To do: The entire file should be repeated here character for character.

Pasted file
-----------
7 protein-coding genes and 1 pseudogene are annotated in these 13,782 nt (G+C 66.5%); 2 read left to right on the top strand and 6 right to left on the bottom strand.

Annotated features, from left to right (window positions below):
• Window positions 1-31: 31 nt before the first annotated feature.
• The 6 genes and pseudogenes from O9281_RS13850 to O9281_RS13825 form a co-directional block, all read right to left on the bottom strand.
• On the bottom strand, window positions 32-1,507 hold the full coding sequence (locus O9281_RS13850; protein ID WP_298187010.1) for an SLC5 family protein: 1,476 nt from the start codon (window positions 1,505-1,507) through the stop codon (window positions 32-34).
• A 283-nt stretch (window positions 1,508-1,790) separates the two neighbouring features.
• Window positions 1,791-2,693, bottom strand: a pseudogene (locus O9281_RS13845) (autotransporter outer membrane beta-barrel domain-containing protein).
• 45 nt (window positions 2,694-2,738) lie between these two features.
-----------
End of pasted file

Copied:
7 protein-coding genes and 1 pseudogene are annotated in these 13,782 nt (G+C 66.5%); 2 read left to right on the top strand and 6 right to left on the bottom strand.

Annotated features, from left to right (window positions below):
• Window positions 1-31: 31 nt before the first annotated feature.
• The 6 genes and pseudogenes from O9281_RS13850 to O9281_RS13825 form a co-directional block, all read right to left on the bottom strand.
• On the bottom strand, window positions 32-1,507 hold the full coding sequence (locus O9281_RS13850; protein ID WP_298187010.1) for an SLC5 family protein: 1,476 nt from the start codon (window positions 1,505-1,507) through the stop codon (window positions 32-34).
• A 283-nt stretch (window positions 1,508-1,790) separates the two neighbouring features.
• Window positions 1,791-2,693, bottom strand: a pseudogene (locus O9281_RS13845) (autotransporter outer membrane beta-barrel domain-containing protein).
• 45 nt (window positions 2,694-2,738) lie between these two features.